What country do you think you’d enjoy living in the most? Do you think you’d do well with all the cultural differences? Would you mind living in a place that’s a bit farther from all the major cities? This could help alleviate some of the initial culture shock if you have a good idea going into this knowing what to expect. Also, know what is required of you and all the laws there are to being an au pair in your host country. You don’t want to find out you can’t get your visa simply because you overlooked one or two details. Also you want to know how much you’re legally supposed to be paid, your hours, health insurance, ect… Stuff you should know so that you don’t wind up getting screwed over when you get there. Cover all your bases, yo.
Now there’s the matter of how you’re going to find your host family. Personally, I went through an agency because I didn’t feel confident enough to negotiate, nor did I feel I had nearly enough experience in this matter. I wanted some extra help, and it made me feel more comfortable knowing I’m being a little bit more taken care of. But that’s just me. Places like aupairworld.com could be just the right platform for you to find your host family. I wouldn’t recommend places like craigslist, though. That’s just a little too sketchy for my taste.
4. Find your host family!
OK! YOU’RE SO CLOSE! You’ve covered all your ground, and now it’s time to find the right family to live with abroad. Time to make another list!
Sorry, but this is actually important. Write down exactly the kind of family environment you want. Is it ok to live with a single parent? How many kids you’re willing to care for? How well should they be able to speak your native language?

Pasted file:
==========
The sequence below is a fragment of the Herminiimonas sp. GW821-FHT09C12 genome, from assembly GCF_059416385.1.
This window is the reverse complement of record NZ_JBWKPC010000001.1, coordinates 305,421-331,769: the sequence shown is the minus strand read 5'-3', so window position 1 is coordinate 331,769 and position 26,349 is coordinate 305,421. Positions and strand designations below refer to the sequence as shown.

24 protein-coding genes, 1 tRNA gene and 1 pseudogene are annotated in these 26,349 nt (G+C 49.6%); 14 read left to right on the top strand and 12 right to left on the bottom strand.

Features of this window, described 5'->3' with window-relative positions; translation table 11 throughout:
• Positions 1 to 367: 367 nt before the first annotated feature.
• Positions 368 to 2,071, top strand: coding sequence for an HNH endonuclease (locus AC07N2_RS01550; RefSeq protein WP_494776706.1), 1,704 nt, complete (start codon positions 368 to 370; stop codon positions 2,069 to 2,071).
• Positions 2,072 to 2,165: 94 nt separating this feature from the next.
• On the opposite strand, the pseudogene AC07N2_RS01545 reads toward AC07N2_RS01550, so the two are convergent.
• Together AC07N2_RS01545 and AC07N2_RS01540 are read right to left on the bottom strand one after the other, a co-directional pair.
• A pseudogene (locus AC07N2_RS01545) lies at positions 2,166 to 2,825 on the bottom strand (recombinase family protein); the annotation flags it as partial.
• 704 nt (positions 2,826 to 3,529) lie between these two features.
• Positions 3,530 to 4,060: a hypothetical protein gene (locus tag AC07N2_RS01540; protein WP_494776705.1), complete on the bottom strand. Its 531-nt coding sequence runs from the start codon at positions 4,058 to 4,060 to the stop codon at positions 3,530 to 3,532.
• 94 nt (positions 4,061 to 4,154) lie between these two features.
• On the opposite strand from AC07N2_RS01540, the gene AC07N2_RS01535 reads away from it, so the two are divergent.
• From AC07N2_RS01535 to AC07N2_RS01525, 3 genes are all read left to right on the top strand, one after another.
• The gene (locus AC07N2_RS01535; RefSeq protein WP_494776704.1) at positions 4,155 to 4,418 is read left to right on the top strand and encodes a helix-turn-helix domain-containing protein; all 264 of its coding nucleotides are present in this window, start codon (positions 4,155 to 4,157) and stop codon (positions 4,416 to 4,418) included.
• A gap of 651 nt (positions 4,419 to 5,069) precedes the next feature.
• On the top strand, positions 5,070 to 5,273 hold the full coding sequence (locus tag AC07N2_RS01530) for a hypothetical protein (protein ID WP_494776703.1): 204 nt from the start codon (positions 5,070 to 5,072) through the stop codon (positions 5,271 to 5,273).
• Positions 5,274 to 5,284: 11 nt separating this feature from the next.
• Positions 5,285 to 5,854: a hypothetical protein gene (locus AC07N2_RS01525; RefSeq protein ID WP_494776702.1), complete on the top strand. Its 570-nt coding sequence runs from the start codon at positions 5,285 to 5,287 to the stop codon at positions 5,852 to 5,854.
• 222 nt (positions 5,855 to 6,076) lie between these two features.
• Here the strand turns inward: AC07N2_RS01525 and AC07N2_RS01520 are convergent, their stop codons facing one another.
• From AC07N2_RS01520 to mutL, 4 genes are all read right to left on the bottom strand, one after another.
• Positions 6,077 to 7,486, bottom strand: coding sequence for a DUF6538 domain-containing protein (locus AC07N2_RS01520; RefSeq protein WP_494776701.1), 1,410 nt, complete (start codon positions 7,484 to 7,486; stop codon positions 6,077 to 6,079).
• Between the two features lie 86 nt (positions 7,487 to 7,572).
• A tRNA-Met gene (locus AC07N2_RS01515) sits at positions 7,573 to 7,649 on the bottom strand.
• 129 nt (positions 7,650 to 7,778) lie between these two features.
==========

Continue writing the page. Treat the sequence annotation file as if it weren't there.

Always skype with the family! Email is fine, but you won’t get as good of a feel for what they’re really like unless you’re having some sort of face to face conversation with them. You might find that there seems to be some sort of tension between the parents, or maybe the kids are running about like lunatics in the back. You want to make sure you get a good vibe from these people so that you’ll be more likely to work well with them. Do this at least 2 or 3 times too!
Remember to always ask a lot of questions. This not only benefits you but it also shows the family that you’re really interested in living with them and getting along. What sort of boundaries do you have? What certain things are you NOT willing to do? What sort of living quarters do you have? (NEVER agree to share a room!)
Be strong and firm about these things! It might be hard, but you don’t want a family that can’t respect your personal needs. Everything about them might look awesome on paper, and they might seem nice when talking to them, but they should want to help you feel comfortable while living with them, not constantly on edge. If this family doesn’t seem like the right one then move on. Don’t worry about upsetting them. If you don’t think you’ll mesh well with them then you shouldn’t feel obligated to be with them. Remember, very RARELY will the first family you talk with be the right family for you! Keep searching until you find a family that you know you’ll be happy with. You’ll find one :)
YAY!! You’ve completed all of that and decided that you STILL want to be an au pair! :D Congrats! Now get all the stuff you need together and go off on your new adventure abroad! With the right attitude you’ll really have an amazing experience!